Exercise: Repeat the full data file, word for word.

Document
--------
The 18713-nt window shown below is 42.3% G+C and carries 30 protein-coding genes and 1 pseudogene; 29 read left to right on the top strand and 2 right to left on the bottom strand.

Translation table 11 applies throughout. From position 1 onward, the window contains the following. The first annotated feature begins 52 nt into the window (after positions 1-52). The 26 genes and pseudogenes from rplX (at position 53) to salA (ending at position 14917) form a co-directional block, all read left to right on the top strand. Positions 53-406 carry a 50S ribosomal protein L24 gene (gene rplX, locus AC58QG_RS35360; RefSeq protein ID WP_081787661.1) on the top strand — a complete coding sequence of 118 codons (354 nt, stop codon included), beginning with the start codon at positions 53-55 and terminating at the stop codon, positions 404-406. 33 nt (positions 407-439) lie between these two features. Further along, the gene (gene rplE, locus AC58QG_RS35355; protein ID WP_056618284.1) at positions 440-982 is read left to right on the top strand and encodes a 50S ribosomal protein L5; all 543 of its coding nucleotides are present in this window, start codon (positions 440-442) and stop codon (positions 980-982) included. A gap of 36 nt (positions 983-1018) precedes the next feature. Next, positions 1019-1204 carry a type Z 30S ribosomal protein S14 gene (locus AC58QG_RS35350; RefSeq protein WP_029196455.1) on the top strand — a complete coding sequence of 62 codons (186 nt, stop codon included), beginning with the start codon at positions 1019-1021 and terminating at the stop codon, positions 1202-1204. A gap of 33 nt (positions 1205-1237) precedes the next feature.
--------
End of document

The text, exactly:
The 18713-nt window shown below is 42.3% G+C and carries 30 protein-coding genes and 1 pseudogene; 29 read left to right on the top strand and 2 right to left on the bottom strand.

Translation table 11 applies throughout. From position 1 onward, the window contains the following. The first annotated feature begins 52 nt into the window (after positions 1-52). The 26 genes and pseudogenes from rplX (at position 53) to salA (ending at position 14917) form a co-directional block, all read left to right on the top strand. Positions 53-406 carry a 50S ribosomal protein L24 gene (gene rplX, locus AC58QG_RS35360; RefSeq protein ID WP_081787661.1) on the top strand — a complete coding sequence of 118 codons (354 nt, stop codon included), beginning with the start codon at positions 53-55 and terminating at the stop codon, positions 404-406. 33 nt (positions 407-439) lie between these two features. Further along, the gene (gene rplE, locus AC58QG_RS35355; protein ID WP_056618284.1) at positions 440-982 is read left to right on the top strand and encodes a 50S ribosomal protein L5; all 543 of its coding nucleotides are present in this window, start codon (positions 440-442) and stop codon (positions 980-982) included. A gap of 36 nt (positions 983-1018) precedes the next feature. Next, positions 1019-1204 carry a type Z 30S ribosomal protein S14 gene (locus AC58QG_RS35350; RefSeq protein WP_029196455.1) on the top strand — a complete coding sequence of 62 codons (186 nt, stop codon included), beginning with the start codon at positions 1019-1021 and terminating at the stop codon, positions 1202-1204. A gap of 33 nt (positions 1205-1237) precedes the next feature.